The Flex-Foot however only conserves energy at higher walking velocities and it does not seem to provide any major advantages for less active amputees. In a recent study to find the benefits of the Flex-Foot when compared with a conventional prosthesis, results showed that amputees had a lower induced disability when walking in a variety of different situations with the Flex-Foot than with conventional prostheses.[5]

Another study showed that amputees walking with the Flex-Foot had a lower heart rate and a lower VO2 (maximal oxygen uptake) than amputees walking with normal prosthesis[4], enabling them to walk for longer distances before tiring.

Case study; Oscar Pistorius

The above studies show that the Flex-Foot was the best type of prosthesis for athletes but the application of this technology has been controversial, as demonstrated by the much-heralded Oscar Pistorius or ‘Blade Runner’. The double amputee Paralympic runner who uses the “Cheetah” Flex-Foot (Figure. 2), a sprinting variant of the Flex-Foot without the heel, was eligible to qualify in the men’s 400 m sprint in both the 2008 Olympic and Paralympic Games. This begged the question; do Pistorius’ Cheetahs provide him with any advantage over biological limbs?  Or are they needed to maximise his performance and to overcome any compensatory consequences his disability creates?

Pistorius was born with absent fibulas in both legs due to a congenital condition and at the age of 11 months he had a transtibial (below-knee) amputation to remove both legs. During his time at school, Pistorius competed in a number of different sports, including rugby, water polo, tennis and wrestling. At 17 he discovered athletics and he went on to win gold in the men’s 200m during the 2004 Paralympic games.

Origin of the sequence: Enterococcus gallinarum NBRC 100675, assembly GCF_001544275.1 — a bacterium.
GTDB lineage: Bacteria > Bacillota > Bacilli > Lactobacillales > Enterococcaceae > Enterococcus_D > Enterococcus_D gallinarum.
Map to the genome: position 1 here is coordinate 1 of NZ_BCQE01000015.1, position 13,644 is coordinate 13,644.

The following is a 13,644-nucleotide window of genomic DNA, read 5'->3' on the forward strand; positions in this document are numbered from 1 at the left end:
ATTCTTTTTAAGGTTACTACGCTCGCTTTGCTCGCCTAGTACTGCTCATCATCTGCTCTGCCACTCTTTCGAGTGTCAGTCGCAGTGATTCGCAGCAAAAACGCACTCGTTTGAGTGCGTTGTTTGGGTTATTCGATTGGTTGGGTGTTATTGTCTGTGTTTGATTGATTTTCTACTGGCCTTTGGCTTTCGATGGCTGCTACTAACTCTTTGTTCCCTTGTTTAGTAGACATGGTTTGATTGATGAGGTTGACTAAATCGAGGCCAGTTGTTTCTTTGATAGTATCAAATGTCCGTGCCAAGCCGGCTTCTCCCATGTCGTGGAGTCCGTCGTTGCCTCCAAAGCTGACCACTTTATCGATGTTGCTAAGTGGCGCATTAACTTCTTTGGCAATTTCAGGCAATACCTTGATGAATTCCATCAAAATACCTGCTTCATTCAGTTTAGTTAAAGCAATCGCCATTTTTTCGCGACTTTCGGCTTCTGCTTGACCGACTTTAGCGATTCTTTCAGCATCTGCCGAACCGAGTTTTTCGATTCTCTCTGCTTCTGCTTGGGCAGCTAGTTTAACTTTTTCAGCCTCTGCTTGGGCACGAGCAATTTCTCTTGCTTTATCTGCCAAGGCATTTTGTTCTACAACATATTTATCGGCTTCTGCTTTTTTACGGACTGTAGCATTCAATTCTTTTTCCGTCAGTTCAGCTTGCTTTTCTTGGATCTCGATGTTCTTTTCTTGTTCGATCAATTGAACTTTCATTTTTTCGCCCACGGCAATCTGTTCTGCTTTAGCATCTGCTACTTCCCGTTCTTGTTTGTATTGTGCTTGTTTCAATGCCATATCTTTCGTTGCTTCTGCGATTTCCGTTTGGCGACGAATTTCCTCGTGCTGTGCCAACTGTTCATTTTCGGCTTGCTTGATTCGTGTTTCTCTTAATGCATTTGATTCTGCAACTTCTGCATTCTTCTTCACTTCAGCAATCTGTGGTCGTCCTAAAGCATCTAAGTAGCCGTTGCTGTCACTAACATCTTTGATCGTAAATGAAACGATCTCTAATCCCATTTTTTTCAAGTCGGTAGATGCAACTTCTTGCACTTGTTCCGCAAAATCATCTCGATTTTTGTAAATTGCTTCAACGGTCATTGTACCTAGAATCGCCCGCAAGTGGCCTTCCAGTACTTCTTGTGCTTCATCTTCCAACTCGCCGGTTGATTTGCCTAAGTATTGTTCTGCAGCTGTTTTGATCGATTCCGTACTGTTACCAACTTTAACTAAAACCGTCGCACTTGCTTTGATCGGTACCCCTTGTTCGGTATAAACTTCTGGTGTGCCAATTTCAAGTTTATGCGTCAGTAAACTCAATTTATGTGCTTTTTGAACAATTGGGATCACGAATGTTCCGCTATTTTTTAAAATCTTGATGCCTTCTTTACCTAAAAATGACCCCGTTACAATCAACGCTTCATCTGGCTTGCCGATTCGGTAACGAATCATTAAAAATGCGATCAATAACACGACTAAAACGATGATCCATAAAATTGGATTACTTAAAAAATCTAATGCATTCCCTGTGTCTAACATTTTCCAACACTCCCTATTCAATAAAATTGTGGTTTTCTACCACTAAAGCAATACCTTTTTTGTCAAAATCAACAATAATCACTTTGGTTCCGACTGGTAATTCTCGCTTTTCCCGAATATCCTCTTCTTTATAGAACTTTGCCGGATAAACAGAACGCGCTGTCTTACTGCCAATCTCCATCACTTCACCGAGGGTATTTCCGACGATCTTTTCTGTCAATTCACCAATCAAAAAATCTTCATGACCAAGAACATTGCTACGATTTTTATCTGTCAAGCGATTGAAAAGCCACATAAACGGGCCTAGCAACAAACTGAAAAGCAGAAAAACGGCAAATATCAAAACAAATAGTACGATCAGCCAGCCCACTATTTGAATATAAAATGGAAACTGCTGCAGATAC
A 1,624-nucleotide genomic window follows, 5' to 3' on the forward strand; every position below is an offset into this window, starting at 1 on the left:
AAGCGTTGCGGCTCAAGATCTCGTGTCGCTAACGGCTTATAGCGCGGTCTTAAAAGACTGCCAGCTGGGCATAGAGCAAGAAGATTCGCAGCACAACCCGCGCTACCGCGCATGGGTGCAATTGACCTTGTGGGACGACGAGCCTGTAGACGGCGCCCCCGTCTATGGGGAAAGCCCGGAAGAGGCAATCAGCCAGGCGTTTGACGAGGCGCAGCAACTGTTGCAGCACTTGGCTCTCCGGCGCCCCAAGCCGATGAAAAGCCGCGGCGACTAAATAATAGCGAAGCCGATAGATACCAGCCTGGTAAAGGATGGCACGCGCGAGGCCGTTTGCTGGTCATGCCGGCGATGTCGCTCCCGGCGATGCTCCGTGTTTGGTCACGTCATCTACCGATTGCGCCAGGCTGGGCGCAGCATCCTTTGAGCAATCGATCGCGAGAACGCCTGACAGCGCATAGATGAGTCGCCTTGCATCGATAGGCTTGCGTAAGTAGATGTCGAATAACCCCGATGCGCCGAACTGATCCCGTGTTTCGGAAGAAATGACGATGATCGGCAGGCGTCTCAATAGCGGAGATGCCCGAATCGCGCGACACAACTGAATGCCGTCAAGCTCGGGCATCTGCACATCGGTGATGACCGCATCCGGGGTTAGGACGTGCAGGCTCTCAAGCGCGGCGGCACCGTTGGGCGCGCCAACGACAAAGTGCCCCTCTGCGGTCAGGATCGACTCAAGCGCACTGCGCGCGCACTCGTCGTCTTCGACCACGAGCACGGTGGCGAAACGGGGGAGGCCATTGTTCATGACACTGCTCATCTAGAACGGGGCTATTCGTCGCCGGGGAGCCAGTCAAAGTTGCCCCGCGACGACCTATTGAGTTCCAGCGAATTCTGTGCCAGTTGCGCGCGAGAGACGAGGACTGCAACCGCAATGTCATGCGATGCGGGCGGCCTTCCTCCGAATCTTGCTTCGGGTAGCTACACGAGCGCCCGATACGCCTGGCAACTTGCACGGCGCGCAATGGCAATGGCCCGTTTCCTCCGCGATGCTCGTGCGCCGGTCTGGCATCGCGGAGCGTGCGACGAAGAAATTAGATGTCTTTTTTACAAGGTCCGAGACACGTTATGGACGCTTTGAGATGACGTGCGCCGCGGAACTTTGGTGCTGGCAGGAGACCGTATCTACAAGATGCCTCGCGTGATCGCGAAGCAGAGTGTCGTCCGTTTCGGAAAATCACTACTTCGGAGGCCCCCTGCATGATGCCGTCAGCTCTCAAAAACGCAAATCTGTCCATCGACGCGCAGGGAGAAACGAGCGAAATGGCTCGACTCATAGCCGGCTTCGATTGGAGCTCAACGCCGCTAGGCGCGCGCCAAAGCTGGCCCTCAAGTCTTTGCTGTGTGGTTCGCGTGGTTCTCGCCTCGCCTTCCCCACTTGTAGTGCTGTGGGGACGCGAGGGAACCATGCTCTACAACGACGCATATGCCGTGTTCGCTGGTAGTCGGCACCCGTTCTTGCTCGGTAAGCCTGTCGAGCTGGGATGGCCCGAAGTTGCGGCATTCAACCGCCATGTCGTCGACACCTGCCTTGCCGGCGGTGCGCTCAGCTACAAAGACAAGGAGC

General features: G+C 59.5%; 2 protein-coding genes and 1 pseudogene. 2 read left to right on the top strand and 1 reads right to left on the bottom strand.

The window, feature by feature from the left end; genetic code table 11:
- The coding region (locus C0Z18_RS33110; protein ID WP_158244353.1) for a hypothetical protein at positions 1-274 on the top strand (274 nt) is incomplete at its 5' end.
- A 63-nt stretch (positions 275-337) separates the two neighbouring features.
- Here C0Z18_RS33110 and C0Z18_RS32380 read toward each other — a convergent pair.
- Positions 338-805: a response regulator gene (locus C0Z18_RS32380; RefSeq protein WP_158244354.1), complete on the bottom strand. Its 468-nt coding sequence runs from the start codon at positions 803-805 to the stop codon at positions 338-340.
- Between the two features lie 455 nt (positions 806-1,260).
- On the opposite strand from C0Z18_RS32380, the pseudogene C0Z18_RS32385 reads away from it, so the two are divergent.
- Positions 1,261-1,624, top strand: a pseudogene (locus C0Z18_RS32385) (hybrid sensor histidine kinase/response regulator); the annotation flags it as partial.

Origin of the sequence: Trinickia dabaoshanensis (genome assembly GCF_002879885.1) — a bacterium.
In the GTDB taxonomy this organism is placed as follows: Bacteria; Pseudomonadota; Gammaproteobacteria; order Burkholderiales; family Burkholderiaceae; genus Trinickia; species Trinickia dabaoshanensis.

However in 2007, the International Association of Athletics Federation (IAAF) asked for an assessment to be carried out to find out whether the prostheses Pistorius used gave him any undue advantage. The study[6] found that at a given speed, the Cheetahs he used consumed 25% less energy than the runners he was compared to. This would mean Pistorius would have a much lower muscular demand, enabling him to run faster and for longer periods of time before he got tired.

Interestingly, as the normal Flex-Foot was found to give an 84% energy return compared to 241% of a natural limb, it was found that the Cheetahs energy return was three times higher than of a natural limb. The consequence of this would mean that Pistorius would be able to run at the speed with much lower energy expenditure.

The study also found Pistorius displayed a much lower vertical motion than able-bodied runners, meaning he lost less energy during the landing and take-off phase of running. This lead to the finding that the Cheetahs only lost 9.3% of energy during the stance phase of running compared to 41.4% in the biological leg. This meant that Pistorius had a much lower physiological and metabolic workload, giving him a large mechanical advantage over a biological leg. Pistorius argued the case stating the disadvantages he faced with his prostheses including running in the rain (giving him lower traction on the track), wind (which blew his prostheses sideways) and the fact that he needed more energy to start running than other competitors. However, the IAAF found him to breach rule 144.2 “any technical device … that provides a user with an advantage over another athlete not using such a device”,[6] subsequently barring him from competing in any IAAF events including the 2008 Olympic games.

He consequently appealed and in May 2008 just before the Olympics, the Court of Arbitration for Sport (CAS) overturned the IAAF’s ban stating that there was insufficient evidence that Pistorious’ prostheses provided him with any sort of metabolic advantage over able-bodied competitors. It also concluded that the IAAF did not consider Pistorius’ disadvantages through the race.  This allowed Pistorius to try and qualify for the Olympics, but however in the end he could not meet the required qualifying time.